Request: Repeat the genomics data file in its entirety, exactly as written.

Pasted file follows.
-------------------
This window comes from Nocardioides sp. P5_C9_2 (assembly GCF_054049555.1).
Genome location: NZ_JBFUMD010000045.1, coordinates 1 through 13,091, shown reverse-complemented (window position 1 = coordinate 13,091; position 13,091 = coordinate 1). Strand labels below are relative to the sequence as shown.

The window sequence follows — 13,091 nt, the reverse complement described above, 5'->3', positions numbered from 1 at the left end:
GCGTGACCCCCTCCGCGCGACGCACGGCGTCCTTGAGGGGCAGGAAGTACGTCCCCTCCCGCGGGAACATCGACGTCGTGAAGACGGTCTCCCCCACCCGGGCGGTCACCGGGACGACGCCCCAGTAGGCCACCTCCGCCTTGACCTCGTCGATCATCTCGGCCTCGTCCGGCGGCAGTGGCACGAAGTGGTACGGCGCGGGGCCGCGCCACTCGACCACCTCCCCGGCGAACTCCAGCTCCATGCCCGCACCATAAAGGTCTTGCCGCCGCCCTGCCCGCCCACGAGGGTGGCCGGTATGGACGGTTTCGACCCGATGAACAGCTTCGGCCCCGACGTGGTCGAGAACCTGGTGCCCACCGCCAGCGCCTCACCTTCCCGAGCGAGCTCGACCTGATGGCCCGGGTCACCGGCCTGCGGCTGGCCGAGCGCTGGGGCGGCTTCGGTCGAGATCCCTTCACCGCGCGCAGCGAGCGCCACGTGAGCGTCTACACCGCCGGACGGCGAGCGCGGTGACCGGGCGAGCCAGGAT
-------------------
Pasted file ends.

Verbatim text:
This window comes from Nocardioides sp. P5_C9_2 (assembly GCF_054049555.1).
Genome location: NZ_JBFUMD010000045.1, coordinates 1 through 13,091, shown reverse-complemented (window position 1 = coordinate 13,091; position 13,091 = coordinate 1). Strand labels below are relative to the sequence as shown.

The window sequence follows — 13,091 nt, the reverse complement described above, 5'->3', positions numbered from 1 at the left end:
GCGTGACCCCCTCCGCGCGACGCACGGCGTCCTTGAGGGGCAGGAAGTACGTCCCCTCCCGCGGGAACATCGACGTCGTGAAGACGGTCTCCCCCACCCGGGCGGTCACCGGGACGACGCCCCAGTAGGCCACCTCCGCCTTGACCTCGTCGATCATCTCGGCCTCGTCCGGCGGCAGTGGCACGAAGTGGTACGGCGCGGGGCCGCGCCACTCGACCACCTCCCCGGCGAACTCCAGCTCCATGCCCGCACCATAAAGGTCTTGCCGCCGCCCTGCCCGCCCACGAGGGTGGCCGGTATGGACGGTTTCGACCCGATGAACAGCTTCGGCCCCGACGTGGTCGAGAACCTGGTGCCCACCGCCAGCGCCTCACCTTCCCGAGCGAGCTCGACCTGATGGCCCGGGTCACCGGCCTGCGGCTGGCCGAGCGCTGGGGCGGCTTCGGTCGAGATCCCTTCACCGCGCGCAGCGAGCGCCACGTGAGCGTCTACACCGCCGGACGGCGAGCGCGGTGACCGGGCGAGCCAGGAT